In a report released in November 2016 JP Morgan double downgraded its investment recommendation for Indonesia without elaborating too much on the exact motives behind this drastic move. The Indonesian government was not amused by this news and cut ties with the US bank, claiming that the double downgrade was "misleading" and had a big psychological impact on investors' minds, thereby disturbing Indonesia's financial stability.

Indeed, in November 2016 there was a lot of concern, particularly about emerging markets. Around USD $15 billion of capital was withdrawn from emerging markets' bonds and equities after Donald Trump's victory at the 2016 US presidential election in early November. Moreover, in Indonesia ethnic and religious tensions were rising drastically due to the blasphemy case of Christian, ethnic Chinese Jakarta Governor Ahok.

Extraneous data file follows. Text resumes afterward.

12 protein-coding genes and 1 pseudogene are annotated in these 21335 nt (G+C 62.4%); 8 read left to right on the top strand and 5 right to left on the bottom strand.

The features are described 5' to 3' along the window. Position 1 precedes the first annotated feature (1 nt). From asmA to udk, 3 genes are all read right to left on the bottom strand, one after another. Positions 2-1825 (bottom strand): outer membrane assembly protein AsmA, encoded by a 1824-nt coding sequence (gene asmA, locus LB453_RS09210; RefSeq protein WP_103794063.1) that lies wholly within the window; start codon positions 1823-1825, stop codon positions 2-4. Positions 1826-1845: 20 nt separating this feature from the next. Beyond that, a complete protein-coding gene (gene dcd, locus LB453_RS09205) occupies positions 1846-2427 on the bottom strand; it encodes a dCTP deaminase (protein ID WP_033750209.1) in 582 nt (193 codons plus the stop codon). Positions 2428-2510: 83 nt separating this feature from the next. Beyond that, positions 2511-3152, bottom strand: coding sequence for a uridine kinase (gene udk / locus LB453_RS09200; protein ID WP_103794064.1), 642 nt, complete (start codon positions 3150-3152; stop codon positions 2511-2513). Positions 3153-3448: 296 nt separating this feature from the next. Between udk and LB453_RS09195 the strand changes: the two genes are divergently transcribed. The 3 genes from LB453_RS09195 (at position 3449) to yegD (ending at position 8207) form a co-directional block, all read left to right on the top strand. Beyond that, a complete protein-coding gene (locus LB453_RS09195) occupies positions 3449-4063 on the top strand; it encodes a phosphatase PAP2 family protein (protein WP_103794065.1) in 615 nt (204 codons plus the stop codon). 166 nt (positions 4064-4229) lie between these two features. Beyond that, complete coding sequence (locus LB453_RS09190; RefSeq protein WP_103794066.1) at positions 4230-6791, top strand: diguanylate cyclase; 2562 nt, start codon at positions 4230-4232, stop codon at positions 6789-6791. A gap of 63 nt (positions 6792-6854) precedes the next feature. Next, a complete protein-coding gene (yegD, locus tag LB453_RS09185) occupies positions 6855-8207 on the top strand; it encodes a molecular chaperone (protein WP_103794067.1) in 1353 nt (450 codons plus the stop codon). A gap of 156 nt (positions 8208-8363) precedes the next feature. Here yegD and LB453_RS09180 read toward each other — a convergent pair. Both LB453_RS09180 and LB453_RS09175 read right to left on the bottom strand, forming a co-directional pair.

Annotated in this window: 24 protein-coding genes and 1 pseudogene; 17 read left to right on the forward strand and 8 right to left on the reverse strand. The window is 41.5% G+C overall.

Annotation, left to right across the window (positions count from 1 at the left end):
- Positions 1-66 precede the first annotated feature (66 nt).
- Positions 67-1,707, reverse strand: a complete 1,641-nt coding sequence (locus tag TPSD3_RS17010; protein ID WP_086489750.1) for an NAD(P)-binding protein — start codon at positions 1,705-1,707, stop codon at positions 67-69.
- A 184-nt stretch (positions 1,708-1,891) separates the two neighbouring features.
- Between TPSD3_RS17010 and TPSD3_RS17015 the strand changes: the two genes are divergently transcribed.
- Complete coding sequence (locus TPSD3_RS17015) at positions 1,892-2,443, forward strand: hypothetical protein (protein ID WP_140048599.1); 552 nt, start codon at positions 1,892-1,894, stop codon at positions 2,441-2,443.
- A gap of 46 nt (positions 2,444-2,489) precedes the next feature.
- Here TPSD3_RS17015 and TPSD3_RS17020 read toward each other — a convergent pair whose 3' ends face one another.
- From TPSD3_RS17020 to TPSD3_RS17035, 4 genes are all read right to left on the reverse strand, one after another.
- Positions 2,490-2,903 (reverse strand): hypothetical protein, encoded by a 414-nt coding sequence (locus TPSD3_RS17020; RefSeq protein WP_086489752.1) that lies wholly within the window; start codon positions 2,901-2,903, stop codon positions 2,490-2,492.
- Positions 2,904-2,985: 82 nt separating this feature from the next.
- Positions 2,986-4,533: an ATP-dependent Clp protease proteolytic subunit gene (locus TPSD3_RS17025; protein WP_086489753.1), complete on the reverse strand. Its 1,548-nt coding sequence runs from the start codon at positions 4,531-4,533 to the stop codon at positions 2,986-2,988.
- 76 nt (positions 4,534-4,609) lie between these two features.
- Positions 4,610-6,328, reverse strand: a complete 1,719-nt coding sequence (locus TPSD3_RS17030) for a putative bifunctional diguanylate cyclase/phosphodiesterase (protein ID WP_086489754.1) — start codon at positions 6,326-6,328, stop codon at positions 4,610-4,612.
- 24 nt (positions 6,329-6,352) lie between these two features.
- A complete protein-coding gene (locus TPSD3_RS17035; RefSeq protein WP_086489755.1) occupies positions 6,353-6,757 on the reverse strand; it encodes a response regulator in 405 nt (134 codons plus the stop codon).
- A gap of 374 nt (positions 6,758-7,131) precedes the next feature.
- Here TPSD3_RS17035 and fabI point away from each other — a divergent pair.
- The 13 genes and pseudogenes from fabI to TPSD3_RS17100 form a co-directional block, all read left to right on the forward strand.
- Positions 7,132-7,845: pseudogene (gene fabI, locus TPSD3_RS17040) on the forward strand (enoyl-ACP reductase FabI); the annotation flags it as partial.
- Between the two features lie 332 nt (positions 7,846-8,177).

In its latest research note, JP Morgan stated that Indonesia's economic fundamentals are currently strong, with a high potential GDP growth rate and a low debt to GDP ratio, while authorities are eager to push for economic reform. Improving motorcycle sales in Indonesia were also cited as a motive behind the upgrade.

The new upgrade is welcomed by the Indonesian Government. Indonesian Finance Minister Sri Mulyani Indrawati (briefly) told news reporters that the upgrade "is good".

Read more: Foreign Perceptions of Indonesian Economy, Gov't vs JPMorgan

After the government cut business ties with JP Morgan (implying JP Morgan cannot serve as primary dealer and underwriter for sovereign bonds) there emerged some concern about whether other research providers may face difficulties when releasing reports about the Indonesian economy that are deemed to be negative. Global banks that are primary dealers in Indonesia’s bonds include Standard Chartered Plc, HSBC Holdings Plc, Deutsche Bank AG and Citigroup Inc.